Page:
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Studies show that a personal, emotionally compelling story or narrative can open pathways in the brain for facts and figures to be heard and be effective. Knowing this will help you any time you’re communicating with people who aren’t immediately convinced by the evidence of facts and figures. In particular, it can help if you’re pitching a budget for a project you want to develop.

Some scientific hypotheses behind the power of stories.

Recently, scientists have been studying the neurochemical effects of compelling stories, to find out how to construct such stories systematically. Paul Zak, Director of the Center for Neuroeconomic Studies at Claremont Graduate University, and his research associates have found that “stories that are personal and emotionally compelling engage more of the brain, and thus are better remembered, than simply stating a set of facts” (from “Why Your Brain Loves Good Storytelling,” link below).

In one of Zak’s experiments, subjects watched one of two videos, and their body’s production of oxytocin was monitored. Oxytocin is a hormone that acts primarily as a neuromodulator in the brain. Subjects who watched the video that told an emotionally compelling story, had higher levels of oxytocin. They were more likely to donate part of their payment (for participating in the study) to a charity, and also more likely to donate a greater amount of their payment. On the other hand, subjects who watched the video that had no emotionally compelling story, had baseline levels of oxytocin, and were not similarly moved to be generous.

Of course, a project you’re trying to get approval for isn’t charity. Nor are the controllers of the budget simply donors to a cause. But you can still use the evidence from this study to help you.

A few provisos.

Anyone with a logical mind knows that correlation is not necessarily causation. Oxytocin may “cause” generosity and empathy, or some other mechanism might cause both. Also, oxytocin isn’t the only chemical in the brain that effects positive feelings. Serotonin, for example, affects subjects’ assessment of the moral harm that an action might cause. See Molly Crockett’s research, for example (link below).

However, the behavior is observable, no matter what causes it.

Two secrets to creating compelling stories.

According to Zak and his colleagues, for a story to be personal and emotionally compelling, it must do two things:

  1. it must capture and hold our attention;
  2. it must cause us to emotionally resonate with the story’s characters.

Those two things are what prompt our bodies to produce oxytocin. Oxytocin makes us more sensitive to social cues around us; often, such social cues serve to push us to help someone who needs help – and, by extension, approve a budget for a project.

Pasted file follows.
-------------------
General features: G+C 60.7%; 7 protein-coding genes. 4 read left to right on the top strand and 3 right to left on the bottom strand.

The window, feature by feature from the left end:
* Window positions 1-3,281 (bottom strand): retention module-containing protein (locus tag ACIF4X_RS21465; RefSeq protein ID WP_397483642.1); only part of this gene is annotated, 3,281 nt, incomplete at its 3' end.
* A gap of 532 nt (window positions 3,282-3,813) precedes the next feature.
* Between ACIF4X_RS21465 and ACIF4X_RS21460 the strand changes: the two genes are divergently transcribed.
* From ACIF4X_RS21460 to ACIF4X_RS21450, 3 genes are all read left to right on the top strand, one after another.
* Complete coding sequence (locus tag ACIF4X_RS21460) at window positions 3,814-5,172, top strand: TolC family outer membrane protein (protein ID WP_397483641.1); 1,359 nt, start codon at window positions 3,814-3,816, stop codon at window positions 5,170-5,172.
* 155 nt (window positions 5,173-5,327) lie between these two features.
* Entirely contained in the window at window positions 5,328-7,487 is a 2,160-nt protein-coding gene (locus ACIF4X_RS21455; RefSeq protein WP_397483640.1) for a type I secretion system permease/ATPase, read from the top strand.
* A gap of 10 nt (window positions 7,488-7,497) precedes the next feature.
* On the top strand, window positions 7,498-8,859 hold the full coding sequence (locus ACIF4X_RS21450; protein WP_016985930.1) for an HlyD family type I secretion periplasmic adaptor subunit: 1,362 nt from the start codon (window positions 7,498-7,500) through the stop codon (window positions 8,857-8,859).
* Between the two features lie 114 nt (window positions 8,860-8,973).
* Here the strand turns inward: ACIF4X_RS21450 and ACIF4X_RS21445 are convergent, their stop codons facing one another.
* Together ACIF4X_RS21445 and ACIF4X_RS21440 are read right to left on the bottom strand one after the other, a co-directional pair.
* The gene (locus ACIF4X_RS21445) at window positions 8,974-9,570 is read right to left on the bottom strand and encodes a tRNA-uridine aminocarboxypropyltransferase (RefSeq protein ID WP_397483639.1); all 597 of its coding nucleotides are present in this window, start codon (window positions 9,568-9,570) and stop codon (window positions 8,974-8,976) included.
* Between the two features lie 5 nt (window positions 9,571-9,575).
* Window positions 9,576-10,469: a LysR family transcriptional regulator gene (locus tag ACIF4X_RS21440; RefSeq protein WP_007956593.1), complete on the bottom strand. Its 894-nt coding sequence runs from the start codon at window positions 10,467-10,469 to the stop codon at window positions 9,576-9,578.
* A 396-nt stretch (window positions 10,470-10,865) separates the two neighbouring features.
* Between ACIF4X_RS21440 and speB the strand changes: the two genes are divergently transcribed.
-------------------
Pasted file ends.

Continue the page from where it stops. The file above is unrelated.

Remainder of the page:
And a third secret.

What Zak doesn’t discuss, at least in his presentations for general audiences, is the effect of our perception of how similar the story’s characters are to us. Sina Radke and Ellen R.A. deBruijn (see link below) have found that the more we see others as part of our “in group,” the more likely we are to be generous to them.

Which means that for a story to be personal and emotionally compelling, it must also do this third thing:

  1. it must present characters that your audience believes to be like them.

Start with the story.

When you’re communicating with people who aren’t immediately convinced by the evidence of facts and figures, start with the story of your main character, someone whose work or life is made better because of the project you’re proposing. Remember that the story must do these three things:

  1. it must capture and hold our attention;
  2. it must cause us to emotionally resonate with the story’s characters;
  3. it must present characters that your audience believes to be like them.

You might be tempted to start with your facts and figures, not the story. After all, it’s evidence that matters, right? But if you’re presenting to people whose primary way of thinking isn’t facts and figures, start with a story that makes those facts and figures compelling, and get the budget for your project.

More about the work of Paul Zak and his colleagues.

Future of StoryTelling: Paul Zak

Why Your Brain Loves Good Storytelling

More about the work of Molly Crockett and her colleagues.

Beware Neuro-Bunk

http://www.mollycrockett.com/

More about the work of Sina Radke and Ellen R. A. DeBruijn

The other side of the coin: oxytocin decreases the adherence to fairness norms

An Easy Example of a Truthful, Persuasive Narrative
A Process for Creating a Compelling Narrative

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